Liz Almond reviews Heaven by Manuel Vilas, translated by James Womack, Carcanet, 2020.
In December 2019 when my advance-of-publication copy arrived in its jiffy bag, I approached Heaven with an open mind. Virginia Woolf once advised a reviewer to write in the manner of the work reviewed, so my own style pays homage to Vilas who is by turns, profane, irreverent, blasphemous, fantastical, phantasmagorical. As he says, ‘life is an endless fantasy’.
There is a synchronicity at work here; a litany/rosary of Spanish places which Manuel Vilas, James Womack and Liz Almond have all visited and been inspired by. The words of Daljit Nagra come to my mind: ‘Ah, so you are going to Heaven!’ Yes, I am dipping into Heaven and find it situates its reader outside the boundaries of borders, countries, nationalities, religions, habits, and cultural norms – it positions its voice as a chosen, or accidental, outsider adopting the right to roam with a vociferous impunity.
Manuel Vilas has hypergraphia, is possessed with a need to tell a story. Whether it’s is his own, or a mish-mash of real or invented characters, his work is infused by nostalgia. I use the word deliberately – when Juana Adcock asked him at the launch of Heaven online, how he regarded his body of work (and his own body?) Vilas immediately responded with this word. I translate this as nostalgia for sexual passion, adventure, for being hot-blooded (de sangre ardiente), for the daring and risk of youth, for adoration and desecration, for travel and exploration at a time of life and pandemic, when such pleasures are denied or curtailed.
How I adore (Vilas’ word which he uses again and again in ‘Summer Night’, coming to a climax towards the end of the poem) his clinging on to summer and to ocean like a limpet sucking on rock. No, freer than that; as the black Arab says in ‘The Swimmer’ ‘I felt free, too free’, as he came back from swimming ‘very far out’ carrying in his body the truth of that moment and every moment. ‘I know you are truly alone’. The voice of the poem counters it with ‘if we are obsessed with what we were […] let’s hope no-one loves us and we can carry on swimming’. Add to that the voice of the ghost of Hamlet’s father to his lost son – ‘Remember Me’ – quoted by Vilas in ‘Story of a Chambermaid’, which of course is also Dido’s Lament, extracting from ourselves our deepest, oceanic feelings of loss and nostalgia for apocalyptic romance.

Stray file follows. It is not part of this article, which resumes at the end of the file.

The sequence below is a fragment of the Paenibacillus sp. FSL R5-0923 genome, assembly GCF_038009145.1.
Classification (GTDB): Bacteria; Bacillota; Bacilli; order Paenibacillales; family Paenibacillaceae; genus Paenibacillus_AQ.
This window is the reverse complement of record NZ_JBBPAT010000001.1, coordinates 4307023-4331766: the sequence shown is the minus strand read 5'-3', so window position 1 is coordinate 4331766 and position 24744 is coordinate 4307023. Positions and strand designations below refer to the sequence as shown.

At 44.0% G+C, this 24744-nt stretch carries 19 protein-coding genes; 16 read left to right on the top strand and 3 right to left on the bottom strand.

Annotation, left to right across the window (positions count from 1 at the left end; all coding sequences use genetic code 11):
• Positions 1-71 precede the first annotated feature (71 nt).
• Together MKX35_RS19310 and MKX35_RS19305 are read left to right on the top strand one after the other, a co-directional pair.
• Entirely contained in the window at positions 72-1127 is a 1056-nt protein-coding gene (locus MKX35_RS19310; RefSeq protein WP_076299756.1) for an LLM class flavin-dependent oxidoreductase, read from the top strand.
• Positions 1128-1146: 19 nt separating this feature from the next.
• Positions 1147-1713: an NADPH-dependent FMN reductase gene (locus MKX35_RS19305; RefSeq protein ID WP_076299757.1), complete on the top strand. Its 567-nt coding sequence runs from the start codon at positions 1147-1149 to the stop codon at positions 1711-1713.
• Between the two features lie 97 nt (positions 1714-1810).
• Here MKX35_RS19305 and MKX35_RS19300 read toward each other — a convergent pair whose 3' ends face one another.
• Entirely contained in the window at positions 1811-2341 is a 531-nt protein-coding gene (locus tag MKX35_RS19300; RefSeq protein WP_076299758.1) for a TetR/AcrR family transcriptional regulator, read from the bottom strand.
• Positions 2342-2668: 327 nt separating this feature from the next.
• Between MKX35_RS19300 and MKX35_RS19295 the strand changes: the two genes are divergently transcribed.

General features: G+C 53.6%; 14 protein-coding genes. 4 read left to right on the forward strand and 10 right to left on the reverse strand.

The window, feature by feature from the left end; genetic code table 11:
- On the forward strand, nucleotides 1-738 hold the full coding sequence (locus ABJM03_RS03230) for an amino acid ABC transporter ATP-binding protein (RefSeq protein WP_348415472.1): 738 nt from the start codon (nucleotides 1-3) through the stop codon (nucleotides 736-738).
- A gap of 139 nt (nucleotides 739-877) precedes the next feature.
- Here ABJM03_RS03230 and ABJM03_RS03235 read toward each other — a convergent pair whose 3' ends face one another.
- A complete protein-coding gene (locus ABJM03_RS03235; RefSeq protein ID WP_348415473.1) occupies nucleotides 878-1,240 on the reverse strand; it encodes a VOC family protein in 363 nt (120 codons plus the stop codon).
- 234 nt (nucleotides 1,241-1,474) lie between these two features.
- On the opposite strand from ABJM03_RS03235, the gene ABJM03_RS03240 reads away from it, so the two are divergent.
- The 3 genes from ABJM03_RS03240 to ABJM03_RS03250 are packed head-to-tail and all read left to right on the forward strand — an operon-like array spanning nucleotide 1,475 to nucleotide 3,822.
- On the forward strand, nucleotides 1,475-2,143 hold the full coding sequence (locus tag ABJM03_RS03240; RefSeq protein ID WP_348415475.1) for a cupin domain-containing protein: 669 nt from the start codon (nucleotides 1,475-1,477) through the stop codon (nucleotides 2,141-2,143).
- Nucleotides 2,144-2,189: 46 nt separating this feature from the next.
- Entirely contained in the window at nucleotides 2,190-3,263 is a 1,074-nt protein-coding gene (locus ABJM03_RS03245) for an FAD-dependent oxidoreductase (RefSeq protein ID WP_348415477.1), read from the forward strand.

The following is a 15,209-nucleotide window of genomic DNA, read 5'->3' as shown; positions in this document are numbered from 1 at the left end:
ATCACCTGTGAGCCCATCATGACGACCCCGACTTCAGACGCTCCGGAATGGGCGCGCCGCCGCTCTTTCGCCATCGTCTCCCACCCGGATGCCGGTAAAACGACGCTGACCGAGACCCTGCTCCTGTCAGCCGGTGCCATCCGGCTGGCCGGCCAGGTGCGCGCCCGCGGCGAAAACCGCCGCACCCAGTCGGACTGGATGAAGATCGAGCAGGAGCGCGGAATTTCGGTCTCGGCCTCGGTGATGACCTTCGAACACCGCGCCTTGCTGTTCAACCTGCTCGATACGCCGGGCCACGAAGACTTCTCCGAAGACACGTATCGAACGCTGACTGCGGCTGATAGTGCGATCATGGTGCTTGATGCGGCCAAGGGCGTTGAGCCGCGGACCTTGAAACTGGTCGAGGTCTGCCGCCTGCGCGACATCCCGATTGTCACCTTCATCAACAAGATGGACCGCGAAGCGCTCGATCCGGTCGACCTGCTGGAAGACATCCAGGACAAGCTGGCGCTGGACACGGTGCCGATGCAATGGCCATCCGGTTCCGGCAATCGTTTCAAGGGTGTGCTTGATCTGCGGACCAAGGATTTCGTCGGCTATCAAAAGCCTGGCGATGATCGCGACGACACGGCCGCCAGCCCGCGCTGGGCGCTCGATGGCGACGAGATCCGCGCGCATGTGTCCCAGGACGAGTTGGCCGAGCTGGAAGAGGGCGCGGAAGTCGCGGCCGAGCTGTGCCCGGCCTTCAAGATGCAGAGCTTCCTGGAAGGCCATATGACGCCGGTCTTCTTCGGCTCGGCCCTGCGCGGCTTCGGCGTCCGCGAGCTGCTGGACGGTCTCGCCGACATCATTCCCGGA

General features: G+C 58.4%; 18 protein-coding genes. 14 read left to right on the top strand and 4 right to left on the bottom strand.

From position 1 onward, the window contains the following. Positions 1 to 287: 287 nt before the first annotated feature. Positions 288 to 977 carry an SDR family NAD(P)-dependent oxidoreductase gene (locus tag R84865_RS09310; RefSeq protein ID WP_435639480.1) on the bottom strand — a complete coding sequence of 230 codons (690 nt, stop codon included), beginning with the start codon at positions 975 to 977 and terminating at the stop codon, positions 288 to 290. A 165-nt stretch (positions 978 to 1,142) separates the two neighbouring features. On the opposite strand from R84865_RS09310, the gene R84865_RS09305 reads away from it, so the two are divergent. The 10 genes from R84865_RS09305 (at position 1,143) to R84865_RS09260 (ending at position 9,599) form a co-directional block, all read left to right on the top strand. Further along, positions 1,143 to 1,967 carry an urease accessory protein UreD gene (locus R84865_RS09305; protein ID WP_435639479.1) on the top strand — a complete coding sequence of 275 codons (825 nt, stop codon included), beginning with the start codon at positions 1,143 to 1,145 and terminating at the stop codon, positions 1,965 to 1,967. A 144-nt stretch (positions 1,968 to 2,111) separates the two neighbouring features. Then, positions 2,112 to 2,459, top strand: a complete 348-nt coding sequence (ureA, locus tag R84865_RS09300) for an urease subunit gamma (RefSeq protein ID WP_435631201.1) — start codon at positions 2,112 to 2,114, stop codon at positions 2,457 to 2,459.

‘Wham, Bam, Thank You Ma’am’ …A fucking alphabet: Actur, Barbastro, Barcelona, Cadaques, Cadiz, Gomera, Granada, Havana, Istanbul, Lourdes, Madrid, Malaga, Mallorca, Paris, Seville, Valldemosa, Zaragoza…. Ah, ‘las noches de verano……tinto de verano…..el cielo’…. Vilas pays his own homage to Machado. But in Vilas’ world, beauty is often transmuted to tragedy – in ‘The Swimmer’ we read that ‘to swim in the sea in July, is something very beautiful’, but by the time we get to ‘The Unknown Man’, a swimmer drowns because he is excessively drunk.
Swimming against the current, I launch into ‘Heat’. Vilas is ‘all over your body with its tattoos and fish scale […]Sometimes we do not sleep in the small hours and think of Mars, and think of the ashes rising from the crematoria […] tongues and arses, femurs and sacra, livers and semen […] when I am seventy | cut me wide open | and throw my heart to the dogs.’
In ‘Our Air’ Vilas presciently uses the word coronas. Plural, not singular, which hardly matters when Latin is a universal tongue. In ‘The Crematorium’ he converses with ‘two guys’. One says, ‘it takes two or three hours, depending on how much the deceased weighs’. Vilas reimagines this as: ‘he said deceased, but he was thinking sausage or sack of shit’.
I read ‘Communion Rail’ one more time; it takes me back to a ghost town I know in Andalusia where infrastructure is built but nothing will ever colonise it. Much like the outskirts of Zaragoza, beyond Las Fuentes (those uber-Spanish fountains with their agua potable, perfect for an early morning espresso or washing your knickers), Vilas describes outskirts as a ‘kingdom of youth’ where we all want to be forever, as they represent our most passionate desires. The end of Heaven’s glorious refrain sings on beyond its pages ‘if you want we can fuck until we die but please don’t quit your job.’
– Liz Almond
Liz Almond Lives in Hebden Bridge and has taught Creative Writing at Manchester Metropolitan University and the University of Huddersfield. She has two collections with Arc Publications, The Shut Drawer and Yelp!, and has collaborated with photographer Claire MacNamee on a project called Active Stillness which resulted in an exhibition of photographs and poetry in 2012. Her third collection is due 2022.